DES have reduced markedly the risk of repeat revascularization. Interestingly, in the present analysis, the use of a DES with stronger antiproliferative properties (C-SES) in the proximal LAD did not improve clinical prognosis despite a higher long-term adherence to dual antiplatelet therapy. Similar to what was observed in the PROTECT trial (7,8), DES-specific properties and dual antiplatelet therapy regimen remain determinant for clinical outcomes (mainly stent thrombosis) independent of lesion location (proximal LAD vs. nonproximal LAD).
The discussion of how best to treat the patient with a proximal LAD lesion remains a topic of debate (21–26). In the present study, we found that long-term outcomes for MACE, mortality, and TVF were similar regardless of whether the target lesion was in the proximal LAD or not. The nonsignificant interaction between stent type (E-ZES vs. C-SES) and lesion location (proximal LAD vs. nonproximal LAD) suggests that these results are independent of stent type. This finding may suggest that proximal LAD lesion may not confer a substantial additional risk in the DES era.
WHAT IS KNOWN? Proximal LAD artery involvement significantly impacts the recommendations for revascularization.
WHAT IS NEW? In patients treated with drug eluting stents in the proximal LAD, the 4-year event rate was similar to patients treated in other coronary artery tree locations.
WHAT IS NEXT? In the DES era, proximal LAD no longer confers a different prognosis than other lesion sites.
For supplemental tables, please see the online version of this article.
The PROTECT trial was supported by Medtronic. Dr. Boersma has received grants and personal fees from Medtronic, Servier, and Sanofi for study-related activities. Dr. Mauri has received grants from Medtronic during the conduct of the study; and grants from Abbott, Cordis, Boston Scientific, Medtronic, Eli Lilly/Daiichi-Sankyo, and Bristol Myers. Dr. Steg has received personal fees from Medtronic during the conduct of the study; personal fees from Amarin, Bayer, Boehringer-Ingelheim, Bristol-Myers Squibb, Daiichi-Sankyo, GlaxoSmithKline, Lilly, Merck-Sharpe-Dohme, Novartis, Otsuka, Pfizer, Roche, The Medicines Company, and Vivus outside the submitted work; and grants and personal fees from Sanofi and Servier outside the submitted work. Dr. Wijns has received grants from Medtronic and Cordis J&J during the conduct of the study; grants from Boston Scientific, Biosensors, Terumo, MI-CELL, Pfizer, and Boehringer Ingelheim outside the submitted work; grants and non-financial support from Abbott Vascular, AstraZeneca, Biotronik, Cardio3 BioSciences, and St. Jude outside the submitted work; non-financial support from Volcano outside the submitted work; and has served as non-executive board member and stockholder of Cardio3 BioSciences (now Celyad), Argonauts, and Genae Inc. All other authors have reported that they have no relationships relevant to the contents of this paper to disclose.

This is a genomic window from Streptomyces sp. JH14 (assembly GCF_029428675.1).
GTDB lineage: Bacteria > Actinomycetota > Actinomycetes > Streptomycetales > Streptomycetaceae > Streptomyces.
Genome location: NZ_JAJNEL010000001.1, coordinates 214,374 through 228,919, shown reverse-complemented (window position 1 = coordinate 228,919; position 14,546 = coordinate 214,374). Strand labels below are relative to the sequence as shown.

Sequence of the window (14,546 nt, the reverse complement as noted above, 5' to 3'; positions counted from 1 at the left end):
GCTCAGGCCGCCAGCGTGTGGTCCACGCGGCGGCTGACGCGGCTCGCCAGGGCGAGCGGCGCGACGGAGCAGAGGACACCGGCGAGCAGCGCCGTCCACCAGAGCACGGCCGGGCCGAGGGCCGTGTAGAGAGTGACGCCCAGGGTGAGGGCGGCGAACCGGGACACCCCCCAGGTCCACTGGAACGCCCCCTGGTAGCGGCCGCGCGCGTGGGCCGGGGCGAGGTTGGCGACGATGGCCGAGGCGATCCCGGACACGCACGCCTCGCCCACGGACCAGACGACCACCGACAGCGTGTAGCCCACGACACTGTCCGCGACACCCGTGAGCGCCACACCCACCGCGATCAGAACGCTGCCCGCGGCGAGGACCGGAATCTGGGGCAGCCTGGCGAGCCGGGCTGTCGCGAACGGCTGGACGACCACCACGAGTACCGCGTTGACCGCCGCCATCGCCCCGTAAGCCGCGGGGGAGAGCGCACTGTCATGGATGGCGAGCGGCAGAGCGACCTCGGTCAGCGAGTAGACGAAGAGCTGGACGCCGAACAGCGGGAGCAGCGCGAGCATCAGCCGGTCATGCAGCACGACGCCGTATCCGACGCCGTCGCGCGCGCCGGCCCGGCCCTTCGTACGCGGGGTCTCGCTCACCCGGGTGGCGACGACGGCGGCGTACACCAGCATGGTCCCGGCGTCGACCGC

- Abbreviations and Acronyms
- coronary artery bypass graft
- Cypher sirolimus-eluting stent(s)
- drug-eluting stent(s)
- Endeavor zotarolimus-eluting stent(s)
- left anterior descending
- major adverse cardiac event(s)
- myocardial infarction
- percutaneous coronary intervention
- right coronary artery
- target vessel failure
- Received November 11, 2016.
- Accepted December 16, 2016.
- 2017 American College of Cardiology Foundation